Your Take: Medical Cannabis Remains Out of Reach for Many Communities

Despite the role drug-war cannabis criminalization played in destroying community and individual lives, medical cannabis care still has yet to reach many of these same communities. A study across New York state shows areas with larger black populations have a lower likelihood of containing a medical dispensary than other areas.

Many predominantly Black/Latinx communities not only lack a medical dispensary but are not even remotely close to one. All medical dispensaries in Rochester and Syracuse, for example, are in predominantly or overwhelmingly white ZIP codes. Buffalo has one medical dispensary in a predominantly Black community, which is still inadequate.

Following the same “rational” economics as other physicians and medical offices, medical cannabis facilities seem to stray away from medically underserved areas in pursuit of sustainable, profitable demand.

Even if facilities are located near or in Black/Latinx communities, this is not a sufficient measure of access to medical cannabis prescribing professionals. Based on the locations of prescribing professionals in New York City, Buffalo, Rochester, and Syracuse, white residents are consistently favored.

The New York City ZIP code with by far the most medical cannabis practitioners (56 located in 10016 alone) is largely white, with incredibly small percentages of Latinx and Black residents. In the Bronx, despite the density of non-white residents in the borough, the ZIP code with the most medical cannabis practitioners is predominantly white.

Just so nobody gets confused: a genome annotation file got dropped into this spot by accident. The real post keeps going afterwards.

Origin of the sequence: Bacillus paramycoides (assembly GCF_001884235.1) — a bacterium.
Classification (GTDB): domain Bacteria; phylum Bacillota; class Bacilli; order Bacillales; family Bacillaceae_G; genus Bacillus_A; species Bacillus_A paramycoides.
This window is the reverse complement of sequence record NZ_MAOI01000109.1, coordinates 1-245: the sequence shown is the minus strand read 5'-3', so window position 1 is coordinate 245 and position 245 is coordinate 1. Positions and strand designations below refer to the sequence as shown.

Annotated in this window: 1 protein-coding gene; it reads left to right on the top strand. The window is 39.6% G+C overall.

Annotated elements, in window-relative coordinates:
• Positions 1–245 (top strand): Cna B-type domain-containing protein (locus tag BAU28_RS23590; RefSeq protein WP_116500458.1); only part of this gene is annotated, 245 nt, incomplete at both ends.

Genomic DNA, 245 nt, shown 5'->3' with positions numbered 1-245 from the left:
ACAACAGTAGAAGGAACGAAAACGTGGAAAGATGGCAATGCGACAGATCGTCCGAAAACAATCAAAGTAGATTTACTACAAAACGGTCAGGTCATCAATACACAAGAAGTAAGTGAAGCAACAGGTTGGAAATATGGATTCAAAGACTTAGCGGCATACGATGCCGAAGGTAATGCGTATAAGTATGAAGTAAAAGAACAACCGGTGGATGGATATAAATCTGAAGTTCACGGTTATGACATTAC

Based on analysis of Census data for the cities listed above, larger percentages of Black residents correspond to a lower number of medical cannabis practitioners, even if the area population and median income are the same. While some minority-majority zip codes possess higher numbers of medical cannabis practitioners, at most they have roughly half of the medical cannabis practitioners in similarly sized majority white areas.

This phenomenon goes beyond mere economic decision making and exemplifies the structural racism underlying medical cannabis access.

Access to medical cannabis is a persistent facet of broader health care inequality, and it must be recognized that it cannot be separated from the histories of overly carceral social interventions that have driven intergenerational deprivation. As New York’s cannabis program expands, it is imperative that policymakers find ways to target and empower those communities impacted severely by racist policies.

Identifying the social vulnerabilities generated and maintained under drug-war policies provides some explanation for inequitable access to health care. Financial stability, housing security, educational opportunity, and community resiliency, all of which contribute to and impact one another, also directly impact access to general care.

As it relates to medical cannabis more specifically, accessibility is worsened by the generational eschewing of cannabis as medicine.

Racist Roots Persist